This majority will be silent no more.
Pedestrians — the silent civilians in the war between cyclists and drivers — are becoming increasingly assertive in their demands for their share of the road.
And with the surge in biking and a wave of city-promoted bike initiatives, pedestrians — who have long considered motorists to be public enemy number one — are starting to turn against bike riders.
“Bicyclists are a serious problem on the roads,” said Anna Zapata, 41, of Park Slope as she walked down Fifth Avenue — one of the recent hotspots in the conflict between bikers and walkers.
“They’re every bit as dangerous as cars. They have no regard for the lights or traffic laws — I’ve seen them even hop up on the sidewalks when the traffic gets really congested down here,” she said. “It’s dangerous enough trying to cross the street with cars coming in both directions. I shouldn’t also have to worry about speed-racing bicyclists.”
Zapata isn’t the only biped outraged by the behavior of bicyclists.
“The problem is that the bicyclists here are just so pushy,” said Sloper Jocelyn Santiago, 34. “They think they rule the entire road, so to speak. And they’re everywhere in Park Slope, so it causes major traffic problems. They never want to slow down or let pedestrians cross in front of them.”
The city has promoted bike-friendly programs, but the Department of Transportation’s push in the last two years to paint 48 miles of cycling lanes in Brooklyn alone, extend car-free hours in Prospect Park, and distribute 12,000 helmets and 200,000 bike maps, has walkers now accusing the city of pandering too much to New York’s 131,000 daily pedal pushers.
But Department of Transportation spokesman Scott Gastel said that drivers, bikers and walkers all get a fair shake.
“For all of our projects, we factor in everybody, the bikers, the drivers and the pedestrians,” he said.
Among other pedestrian-friendly initiatives, the Department of Transportation is working to implement a red-light camera program to catch dangerous drivers, create four new public plazas per year, increase crossing time in neighborhoods with many senior citizens, and extend the period of crossing time at the beginning of certain walk signals, Gastel noted.
These goals come after 10 years of initiatives that have brought about a 55-percent reduction in the number of traffic fatalities.
But that doesn’t mean that roads are safe for walkers.
Last year, 136 pedestrians were killed on the city’s streets and sidewalks. By comparison, 77 drivers and passengers and 23 bikers died on the roads.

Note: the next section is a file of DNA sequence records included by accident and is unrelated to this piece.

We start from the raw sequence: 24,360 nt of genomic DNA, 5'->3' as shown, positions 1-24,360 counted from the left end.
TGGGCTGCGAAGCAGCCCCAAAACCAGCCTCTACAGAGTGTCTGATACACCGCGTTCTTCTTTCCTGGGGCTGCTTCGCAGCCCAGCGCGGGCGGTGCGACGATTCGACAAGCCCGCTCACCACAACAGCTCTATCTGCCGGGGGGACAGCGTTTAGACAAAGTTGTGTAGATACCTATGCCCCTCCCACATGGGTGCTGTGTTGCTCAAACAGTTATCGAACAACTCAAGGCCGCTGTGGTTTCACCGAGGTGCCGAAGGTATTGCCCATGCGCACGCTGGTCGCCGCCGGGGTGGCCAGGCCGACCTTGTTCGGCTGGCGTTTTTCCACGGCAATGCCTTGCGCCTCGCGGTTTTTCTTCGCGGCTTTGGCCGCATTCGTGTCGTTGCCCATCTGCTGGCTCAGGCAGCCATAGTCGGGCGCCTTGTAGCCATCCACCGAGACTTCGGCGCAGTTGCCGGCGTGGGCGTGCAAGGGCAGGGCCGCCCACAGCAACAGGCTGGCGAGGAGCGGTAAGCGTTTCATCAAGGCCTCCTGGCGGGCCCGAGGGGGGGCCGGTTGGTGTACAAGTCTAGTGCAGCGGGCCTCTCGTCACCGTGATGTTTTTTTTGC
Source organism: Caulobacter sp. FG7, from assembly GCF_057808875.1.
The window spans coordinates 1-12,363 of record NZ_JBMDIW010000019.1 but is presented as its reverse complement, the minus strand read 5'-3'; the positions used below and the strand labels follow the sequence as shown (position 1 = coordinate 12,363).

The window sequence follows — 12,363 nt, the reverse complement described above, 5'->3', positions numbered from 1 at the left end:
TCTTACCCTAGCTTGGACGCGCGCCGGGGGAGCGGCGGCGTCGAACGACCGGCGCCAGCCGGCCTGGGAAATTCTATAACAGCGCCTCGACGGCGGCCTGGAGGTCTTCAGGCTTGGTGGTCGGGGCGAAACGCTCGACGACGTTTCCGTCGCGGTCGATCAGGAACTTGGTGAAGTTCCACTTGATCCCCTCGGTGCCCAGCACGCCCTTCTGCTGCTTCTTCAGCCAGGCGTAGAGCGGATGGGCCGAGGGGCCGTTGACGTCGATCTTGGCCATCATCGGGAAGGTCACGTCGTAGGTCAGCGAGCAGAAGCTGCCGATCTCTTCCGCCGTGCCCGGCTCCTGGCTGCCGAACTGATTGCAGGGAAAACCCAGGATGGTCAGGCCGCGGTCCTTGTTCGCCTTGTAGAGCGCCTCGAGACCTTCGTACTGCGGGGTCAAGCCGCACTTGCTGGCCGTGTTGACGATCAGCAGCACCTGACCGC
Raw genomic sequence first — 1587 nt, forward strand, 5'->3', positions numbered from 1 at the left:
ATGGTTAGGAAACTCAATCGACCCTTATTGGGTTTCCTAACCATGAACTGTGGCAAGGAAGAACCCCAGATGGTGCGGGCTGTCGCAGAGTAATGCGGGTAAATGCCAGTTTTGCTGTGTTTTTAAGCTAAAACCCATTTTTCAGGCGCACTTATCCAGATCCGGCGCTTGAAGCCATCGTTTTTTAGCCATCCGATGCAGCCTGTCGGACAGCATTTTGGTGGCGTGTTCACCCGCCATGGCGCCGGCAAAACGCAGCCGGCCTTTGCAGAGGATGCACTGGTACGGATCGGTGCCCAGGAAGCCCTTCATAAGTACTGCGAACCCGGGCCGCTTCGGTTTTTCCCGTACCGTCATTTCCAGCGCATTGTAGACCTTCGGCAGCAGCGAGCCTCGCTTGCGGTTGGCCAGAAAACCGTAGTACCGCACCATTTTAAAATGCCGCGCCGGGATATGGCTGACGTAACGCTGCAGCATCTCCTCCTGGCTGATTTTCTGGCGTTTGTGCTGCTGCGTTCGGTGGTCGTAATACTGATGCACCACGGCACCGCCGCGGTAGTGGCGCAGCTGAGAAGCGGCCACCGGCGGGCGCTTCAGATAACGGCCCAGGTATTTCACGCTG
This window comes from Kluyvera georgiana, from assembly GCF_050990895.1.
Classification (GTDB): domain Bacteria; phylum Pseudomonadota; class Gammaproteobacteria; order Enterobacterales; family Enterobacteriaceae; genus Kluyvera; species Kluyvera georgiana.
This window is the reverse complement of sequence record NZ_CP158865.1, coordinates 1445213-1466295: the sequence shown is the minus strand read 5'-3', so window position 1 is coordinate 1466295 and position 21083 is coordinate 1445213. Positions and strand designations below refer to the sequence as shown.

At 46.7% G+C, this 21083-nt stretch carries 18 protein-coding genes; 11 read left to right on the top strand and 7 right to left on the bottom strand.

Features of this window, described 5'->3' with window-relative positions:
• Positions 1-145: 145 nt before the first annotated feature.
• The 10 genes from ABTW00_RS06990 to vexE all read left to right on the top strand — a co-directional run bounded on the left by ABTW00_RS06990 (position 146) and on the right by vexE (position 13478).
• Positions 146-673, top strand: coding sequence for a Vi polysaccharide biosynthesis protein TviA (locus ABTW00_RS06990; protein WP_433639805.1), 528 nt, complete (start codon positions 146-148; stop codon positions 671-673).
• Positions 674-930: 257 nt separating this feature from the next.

Between 1996 and 2005, some 2,000 pedestrians lost their lives citywide — but only 11 died after collisions with bicyclists.
Yet cyclists say they receive too much of the blame for the borough’s dangerous streets.
“People need to give [bicyclists] a break,” said pedal-pusher George Sweig, 39. “We’re not biking fast enough for the cars, and we’re always in the pedestrians’ way. No matter what we do, we’re making someone angry.”
Which shouldn’t be the case, according to the experts.
“Some cyclists break the law; so do motorists and pedestrians,” said Teresa Toro, the transportation committee chair of Community Board 1 in bike-friendly Williamsburg and Greenpoint. “Anyone can be reckless. Personally, I wish I had a nickel for every driver I see speeding on a residential street, simply to catch a green light.
“Why isn’t that called out as unacceptable behavior that we protest every day?” she asked.
At the end of the day, pedestrians should always have the right of way, said Transportation Alternatives spokesman Wiley Norvell, who suggests at busy intersections extending the sidewalk about five-feet and changing stop-light patterns so that pedestrians can cross intersections in any direction without any movement of cars — the so-called “Barnes dance.”
“If we were to make a hierarchy about who benefits the city the most — what form of transportation is most critical to the city’s environment — pedestrians would be on top,” Norvell said. “Pedestrians should get the most space, and the most respect.”
But Park Slope biker Richard Bauer, 28, says it’s the boroughs masses of pedestrians that are the primary rule breakers.
“If you walk around here, you think you have the right-of-way everywhere — and that’s not the case,” he said. “Pedestrians don’t want to share the road with us, and that pits one group against the other.”